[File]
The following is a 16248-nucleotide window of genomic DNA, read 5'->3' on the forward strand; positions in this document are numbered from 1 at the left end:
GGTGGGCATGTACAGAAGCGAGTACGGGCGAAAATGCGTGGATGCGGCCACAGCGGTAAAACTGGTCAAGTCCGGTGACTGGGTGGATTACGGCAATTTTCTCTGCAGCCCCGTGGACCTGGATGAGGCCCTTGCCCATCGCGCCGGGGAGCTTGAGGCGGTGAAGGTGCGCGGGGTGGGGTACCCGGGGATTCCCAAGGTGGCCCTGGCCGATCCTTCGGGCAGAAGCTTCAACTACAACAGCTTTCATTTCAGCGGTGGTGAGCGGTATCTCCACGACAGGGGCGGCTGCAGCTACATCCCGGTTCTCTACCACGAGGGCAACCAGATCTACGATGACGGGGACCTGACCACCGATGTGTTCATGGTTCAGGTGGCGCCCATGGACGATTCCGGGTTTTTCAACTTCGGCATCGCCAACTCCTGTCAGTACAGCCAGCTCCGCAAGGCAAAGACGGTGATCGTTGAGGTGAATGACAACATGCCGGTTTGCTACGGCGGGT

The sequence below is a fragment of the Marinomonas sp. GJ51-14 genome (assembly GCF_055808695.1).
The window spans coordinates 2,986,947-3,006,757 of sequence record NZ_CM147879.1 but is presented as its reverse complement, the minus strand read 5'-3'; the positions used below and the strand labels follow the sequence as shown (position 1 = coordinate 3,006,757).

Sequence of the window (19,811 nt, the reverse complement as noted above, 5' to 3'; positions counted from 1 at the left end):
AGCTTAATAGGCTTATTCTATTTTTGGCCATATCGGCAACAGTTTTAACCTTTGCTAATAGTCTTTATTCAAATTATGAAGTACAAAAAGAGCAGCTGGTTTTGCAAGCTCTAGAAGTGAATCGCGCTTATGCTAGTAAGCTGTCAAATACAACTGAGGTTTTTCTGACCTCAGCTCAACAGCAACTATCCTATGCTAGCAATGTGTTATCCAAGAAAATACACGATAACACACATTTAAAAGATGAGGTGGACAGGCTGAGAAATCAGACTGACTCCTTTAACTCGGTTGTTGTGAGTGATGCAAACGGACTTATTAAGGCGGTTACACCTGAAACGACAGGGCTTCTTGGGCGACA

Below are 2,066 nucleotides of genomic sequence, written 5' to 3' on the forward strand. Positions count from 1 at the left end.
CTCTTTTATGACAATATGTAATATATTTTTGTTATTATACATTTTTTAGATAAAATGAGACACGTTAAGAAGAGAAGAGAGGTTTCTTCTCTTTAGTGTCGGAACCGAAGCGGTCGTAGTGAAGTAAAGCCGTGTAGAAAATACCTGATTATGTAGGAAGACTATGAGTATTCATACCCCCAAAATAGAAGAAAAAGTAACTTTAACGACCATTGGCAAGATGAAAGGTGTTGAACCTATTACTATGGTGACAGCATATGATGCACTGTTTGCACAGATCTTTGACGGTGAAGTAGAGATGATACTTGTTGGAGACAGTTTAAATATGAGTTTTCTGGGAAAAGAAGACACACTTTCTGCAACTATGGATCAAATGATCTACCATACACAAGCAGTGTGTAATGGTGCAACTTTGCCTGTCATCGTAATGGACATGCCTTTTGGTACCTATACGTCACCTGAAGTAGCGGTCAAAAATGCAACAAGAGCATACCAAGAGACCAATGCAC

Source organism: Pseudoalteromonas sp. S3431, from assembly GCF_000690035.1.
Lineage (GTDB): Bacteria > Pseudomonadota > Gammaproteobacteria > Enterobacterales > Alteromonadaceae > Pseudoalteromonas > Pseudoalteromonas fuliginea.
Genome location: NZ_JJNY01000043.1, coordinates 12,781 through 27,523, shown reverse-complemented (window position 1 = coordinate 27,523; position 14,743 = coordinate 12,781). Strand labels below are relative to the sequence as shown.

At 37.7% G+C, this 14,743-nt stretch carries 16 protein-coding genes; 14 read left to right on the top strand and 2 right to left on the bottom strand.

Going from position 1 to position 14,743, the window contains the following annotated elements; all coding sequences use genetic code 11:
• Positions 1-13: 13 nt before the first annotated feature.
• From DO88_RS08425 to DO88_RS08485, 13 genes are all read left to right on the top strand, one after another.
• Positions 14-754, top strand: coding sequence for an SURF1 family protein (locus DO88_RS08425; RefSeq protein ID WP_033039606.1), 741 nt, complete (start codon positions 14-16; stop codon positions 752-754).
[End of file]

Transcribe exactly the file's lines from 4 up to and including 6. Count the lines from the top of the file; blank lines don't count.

The window spans coordinates 2,986,947-3,006,757 of sequence record NZ_CM147879.1 but is presented as its reverse complement, the minus strand read 5'-3'; the positions used below and the strand labels follow the sequence as shown (position 1 = coordinate 3,006,757).

Sequence of the window (19,811 nt, the reverse complement as noted above, 5' to 3'; positions counted from 1 at the left end):
AGCTTAATAGGCTTATTCTATTTTTGGCCATATCGGCAACAGTTTTAACCTTTGCTAATAGTCTTTATTCAAATTATGAAGTACAAAAAGAGCAGCTGGTTTTGCAAGCTCTAGAAGTGAATCGCGCTTATGCTAGTAAGCTGTCAAATACAACTGAGGTTTTTCTGACCTCAGCTCAACAGCAACTATCCTATGCTAGCAATGTGTTATCCAAGAAAATACACGATAACACACATTTAAAAGATGAGGTGGACAGGCTGAGAAATCAGACTGACTCCTTTAACTCGGTTGTTGTGAGTGATGCAAACGGACTTATTAAGGCGGTTACACCTGAAACGACAGGGCTTCTTGGGCGACA